Fort Tilden

Reviewed By Peter Sobczynski
Posted 08/14/15 01:08:05

"It Wasn't A Good Day"
1 stars (Total Crap)

Imagine an extended episode of "Girls" with all of the obnoxious characters and abrasive behavior but nary a trace of the wit, intelligence or willingness to make those characters into real and understandable people. Well, it is here in the form of the new indie comedy "Fort Tilden" and if you want this stridently unpleasant film, I assure you that you can have it.

The film stars Bridey Elliott (daughter of Chris) and Clare McNulty as Harper and Allie, two monstrously self-absorbed Brooklyn-based millennials who decided to commemorate both the final days of the summer and Allie's imminent departure for a stint with the Peace Corps in Liberia by biking out to the beach at Fort Tilden for a day of fun and sun with a couple of guys they met the night before at a party. Alas, they prove to be monumentally incapable of rising up to the challenge--Harper, who suggested the trip in the first place, doesn't even own a bike--and their attempts to reach their destination prove to be an "After Hours"-like chain of disasters in which they get lost, struggle to score some drugs from an ex of Harper's, spend $200 dollars they don't have on a barrel and watch in mild stupefaction as a guy literally steal one of their bikes right before their eyes.

The press materials for "Fort Tilden" describe it as "polarizing" and for once, they are putting things mildly. The film has received good reviews in some places and even scored the Grand Jury Prize at this years SXSW festival, so it clearly does strike a chord with some people. Alas, I am apparently not one of them and to these eyes, it is perhaps the most obnoxious film to come out in 2015 that doesn't feature Greta Gerwig's name in the credits. Writer-directors Sarah-Violet Bliss and Charles Rogers have evidently set out to create two of the most annoying characters to ever step in front of a camera and in that regard, they have succeeded mightily. The trick--the thing that the superficially similar "Girls" does so well all the time--is to take those characters and allow viewers to empathize with them despite their misdeeds. This is where the film completely fails to such a degree that by the time it comes to its merciful end, you never want to see Elliott nor McNulty or their venomous "Romy & Michelle" riff again as long as you live.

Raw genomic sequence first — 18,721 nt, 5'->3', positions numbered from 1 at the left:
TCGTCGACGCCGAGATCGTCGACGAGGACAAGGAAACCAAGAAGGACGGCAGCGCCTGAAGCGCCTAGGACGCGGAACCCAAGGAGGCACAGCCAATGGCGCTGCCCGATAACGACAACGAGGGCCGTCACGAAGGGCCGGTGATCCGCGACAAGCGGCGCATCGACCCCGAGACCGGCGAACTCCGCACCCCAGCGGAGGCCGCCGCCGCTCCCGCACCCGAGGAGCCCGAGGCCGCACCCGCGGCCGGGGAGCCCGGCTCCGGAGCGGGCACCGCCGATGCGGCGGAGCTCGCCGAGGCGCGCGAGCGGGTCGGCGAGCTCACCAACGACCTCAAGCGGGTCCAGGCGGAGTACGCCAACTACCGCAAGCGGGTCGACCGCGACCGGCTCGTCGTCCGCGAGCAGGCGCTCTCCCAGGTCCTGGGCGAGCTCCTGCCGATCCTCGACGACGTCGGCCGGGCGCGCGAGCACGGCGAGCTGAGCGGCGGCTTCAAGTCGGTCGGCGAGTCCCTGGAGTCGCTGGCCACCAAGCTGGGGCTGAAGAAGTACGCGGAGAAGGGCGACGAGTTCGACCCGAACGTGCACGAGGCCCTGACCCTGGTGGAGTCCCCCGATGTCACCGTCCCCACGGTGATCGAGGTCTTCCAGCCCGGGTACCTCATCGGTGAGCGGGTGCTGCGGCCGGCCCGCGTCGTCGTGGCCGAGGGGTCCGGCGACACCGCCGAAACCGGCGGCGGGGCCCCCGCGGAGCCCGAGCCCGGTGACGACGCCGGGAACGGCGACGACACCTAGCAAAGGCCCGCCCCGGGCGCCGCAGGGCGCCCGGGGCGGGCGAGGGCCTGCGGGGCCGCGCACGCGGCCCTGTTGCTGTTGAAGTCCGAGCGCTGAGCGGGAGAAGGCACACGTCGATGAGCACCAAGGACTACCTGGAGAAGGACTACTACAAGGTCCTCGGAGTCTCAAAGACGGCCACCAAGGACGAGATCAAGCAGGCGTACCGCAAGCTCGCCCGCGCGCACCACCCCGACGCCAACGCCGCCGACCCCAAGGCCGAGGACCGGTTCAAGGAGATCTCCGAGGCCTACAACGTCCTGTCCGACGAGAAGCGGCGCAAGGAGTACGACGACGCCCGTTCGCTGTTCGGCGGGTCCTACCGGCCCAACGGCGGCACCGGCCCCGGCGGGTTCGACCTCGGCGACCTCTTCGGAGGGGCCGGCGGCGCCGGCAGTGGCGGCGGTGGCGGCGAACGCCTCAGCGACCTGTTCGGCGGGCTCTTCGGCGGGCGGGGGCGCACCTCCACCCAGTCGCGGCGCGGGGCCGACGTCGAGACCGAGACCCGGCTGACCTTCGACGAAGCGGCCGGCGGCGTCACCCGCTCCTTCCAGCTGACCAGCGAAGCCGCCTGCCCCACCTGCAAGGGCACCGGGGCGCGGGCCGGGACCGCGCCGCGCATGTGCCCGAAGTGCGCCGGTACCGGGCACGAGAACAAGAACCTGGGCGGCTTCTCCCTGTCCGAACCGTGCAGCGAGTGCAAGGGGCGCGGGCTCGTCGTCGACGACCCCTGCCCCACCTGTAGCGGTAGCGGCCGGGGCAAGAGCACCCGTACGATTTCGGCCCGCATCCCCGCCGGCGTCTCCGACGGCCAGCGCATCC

There is exactly one funny line to be had--a disdainful hipster asks Allie if she is going to Liberia "to help people or to look like you are helping people." This is a brutal and brutally funny zinger, to be sure, but it also contains a lot of honest truth as well and if the rest of "Fort Tilden" had lived up to it, it might have been the amusingly cynical takedown of contemporary twenty-something solipsism instead of the borderline torturous experience that it actually is.

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